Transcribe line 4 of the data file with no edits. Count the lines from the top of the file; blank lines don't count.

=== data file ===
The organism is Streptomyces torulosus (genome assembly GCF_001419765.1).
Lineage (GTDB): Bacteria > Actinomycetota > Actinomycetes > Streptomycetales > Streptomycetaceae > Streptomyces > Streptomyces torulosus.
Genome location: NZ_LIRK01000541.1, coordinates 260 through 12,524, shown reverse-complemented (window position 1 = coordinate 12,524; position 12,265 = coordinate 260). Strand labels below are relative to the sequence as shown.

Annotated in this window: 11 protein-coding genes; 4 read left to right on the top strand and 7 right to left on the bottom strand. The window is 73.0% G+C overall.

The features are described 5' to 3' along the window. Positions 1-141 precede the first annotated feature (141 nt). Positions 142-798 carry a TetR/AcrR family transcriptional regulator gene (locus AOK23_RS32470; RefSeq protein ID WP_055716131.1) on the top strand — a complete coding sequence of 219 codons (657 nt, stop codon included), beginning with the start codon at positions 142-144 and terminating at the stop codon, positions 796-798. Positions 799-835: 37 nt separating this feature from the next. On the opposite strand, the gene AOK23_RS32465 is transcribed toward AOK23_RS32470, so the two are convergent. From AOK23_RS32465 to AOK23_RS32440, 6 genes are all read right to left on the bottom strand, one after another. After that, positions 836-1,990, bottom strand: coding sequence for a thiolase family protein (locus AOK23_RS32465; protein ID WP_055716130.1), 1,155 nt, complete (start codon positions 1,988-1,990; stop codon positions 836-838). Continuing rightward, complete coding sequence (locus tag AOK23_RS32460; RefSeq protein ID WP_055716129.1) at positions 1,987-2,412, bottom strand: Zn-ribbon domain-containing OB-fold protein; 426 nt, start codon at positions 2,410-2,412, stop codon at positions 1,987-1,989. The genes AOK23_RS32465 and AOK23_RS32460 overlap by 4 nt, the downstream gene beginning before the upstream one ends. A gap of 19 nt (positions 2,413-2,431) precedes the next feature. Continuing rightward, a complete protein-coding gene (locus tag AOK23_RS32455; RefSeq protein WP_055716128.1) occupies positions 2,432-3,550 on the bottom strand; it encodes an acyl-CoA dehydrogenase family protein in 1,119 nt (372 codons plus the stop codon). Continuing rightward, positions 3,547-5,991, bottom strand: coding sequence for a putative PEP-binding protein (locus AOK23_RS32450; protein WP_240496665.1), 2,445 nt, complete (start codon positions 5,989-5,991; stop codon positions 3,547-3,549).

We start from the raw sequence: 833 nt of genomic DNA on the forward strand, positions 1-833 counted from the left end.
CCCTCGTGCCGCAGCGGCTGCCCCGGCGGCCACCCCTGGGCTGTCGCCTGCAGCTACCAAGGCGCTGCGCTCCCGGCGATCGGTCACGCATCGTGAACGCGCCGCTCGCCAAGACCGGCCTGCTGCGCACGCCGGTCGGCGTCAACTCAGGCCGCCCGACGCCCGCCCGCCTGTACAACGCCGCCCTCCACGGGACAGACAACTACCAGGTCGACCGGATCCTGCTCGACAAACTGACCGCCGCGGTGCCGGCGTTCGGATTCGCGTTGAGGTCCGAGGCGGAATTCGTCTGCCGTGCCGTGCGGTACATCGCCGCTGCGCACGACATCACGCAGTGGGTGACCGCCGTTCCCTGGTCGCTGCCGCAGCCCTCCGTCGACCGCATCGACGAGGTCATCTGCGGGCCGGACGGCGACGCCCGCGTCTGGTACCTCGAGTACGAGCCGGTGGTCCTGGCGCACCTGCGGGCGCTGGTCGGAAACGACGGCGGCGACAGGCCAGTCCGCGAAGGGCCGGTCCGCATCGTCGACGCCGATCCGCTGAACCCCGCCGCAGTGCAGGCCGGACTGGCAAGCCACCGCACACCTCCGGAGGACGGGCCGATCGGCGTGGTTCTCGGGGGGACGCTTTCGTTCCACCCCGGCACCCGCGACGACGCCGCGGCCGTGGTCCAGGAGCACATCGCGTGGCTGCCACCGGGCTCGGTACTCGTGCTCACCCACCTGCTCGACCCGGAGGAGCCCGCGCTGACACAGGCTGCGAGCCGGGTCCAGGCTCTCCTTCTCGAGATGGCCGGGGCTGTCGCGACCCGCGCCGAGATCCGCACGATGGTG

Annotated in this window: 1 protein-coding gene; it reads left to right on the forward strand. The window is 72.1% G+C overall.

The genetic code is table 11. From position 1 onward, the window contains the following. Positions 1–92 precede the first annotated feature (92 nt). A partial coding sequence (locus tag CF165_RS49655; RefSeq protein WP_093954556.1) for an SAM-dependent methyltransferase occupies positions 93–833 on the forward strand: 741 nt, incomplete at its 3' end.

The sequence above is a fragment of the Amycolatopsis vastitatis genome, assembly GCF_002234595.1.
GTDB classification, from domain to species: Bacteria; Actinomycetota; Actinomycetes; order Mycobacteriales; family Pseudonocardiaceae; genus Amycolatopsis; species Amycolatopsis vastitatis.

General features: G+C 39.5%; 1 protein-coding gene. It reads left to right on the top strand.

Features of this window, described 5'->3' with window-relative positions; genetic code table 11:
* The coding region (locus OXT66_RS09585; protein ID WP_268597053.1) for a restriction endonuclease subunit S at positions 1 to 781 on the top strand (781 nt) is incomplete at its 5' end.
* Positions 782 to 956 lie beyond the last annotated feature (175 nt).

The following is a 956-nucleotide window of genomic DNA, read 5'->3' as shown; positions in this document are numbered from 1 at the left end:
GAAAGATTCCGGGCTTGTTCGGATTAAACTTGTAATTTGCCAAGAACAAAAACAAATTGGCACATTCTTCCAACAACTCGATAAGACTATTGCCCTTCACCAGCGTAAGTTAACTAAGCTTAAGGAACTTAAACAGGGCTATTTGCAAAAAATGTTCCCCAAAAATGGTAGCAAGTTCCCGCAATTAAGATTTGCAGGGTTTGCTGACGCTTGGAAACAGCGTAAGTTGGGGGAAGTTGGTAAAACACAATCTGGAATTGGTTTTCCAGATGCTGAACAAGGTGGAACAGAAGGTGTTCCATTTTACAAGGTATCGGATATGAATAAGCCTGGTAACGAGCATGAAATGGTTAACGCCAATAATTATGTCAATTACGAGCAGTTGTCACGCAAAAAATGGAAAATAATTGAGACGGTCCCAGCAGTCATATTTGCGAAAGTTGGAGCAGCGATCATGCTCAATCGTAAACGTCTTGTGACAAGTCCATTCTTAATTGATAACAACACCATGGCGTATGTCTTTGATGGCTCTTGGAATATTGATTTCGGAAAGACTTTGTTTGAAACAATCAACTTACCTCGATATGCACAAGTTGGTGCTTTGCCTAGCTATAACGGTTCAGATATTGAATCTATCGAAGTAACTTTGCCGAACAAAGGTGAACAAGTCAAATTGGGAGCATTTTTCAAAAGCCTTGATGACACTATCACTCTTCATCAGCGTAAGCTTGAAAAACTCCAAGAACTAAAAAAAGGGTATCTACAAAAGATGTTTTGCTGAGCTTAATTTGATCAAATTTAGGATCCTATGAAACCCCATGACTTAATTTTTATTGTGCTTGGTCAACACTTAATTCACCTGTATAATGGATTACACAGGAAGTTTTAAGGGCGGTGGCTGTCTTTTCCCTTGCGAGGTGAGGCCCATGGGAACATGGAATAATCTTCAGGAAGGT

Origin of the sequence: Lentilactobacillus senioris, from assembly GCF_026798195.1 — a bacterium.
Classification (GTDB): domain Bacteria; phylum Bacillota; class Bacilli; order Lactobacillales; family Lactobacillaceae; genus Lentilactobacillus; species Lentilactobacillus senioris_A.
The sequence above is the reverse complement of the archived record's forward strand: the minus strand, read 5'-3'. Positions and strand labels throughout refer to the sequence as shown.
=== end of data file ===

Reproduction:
Annotated in this window: 11 protein-coding genes; 4 read left to right on the top strand and 7 right to left on the bottom strand. The window is 73.0% G+C overall.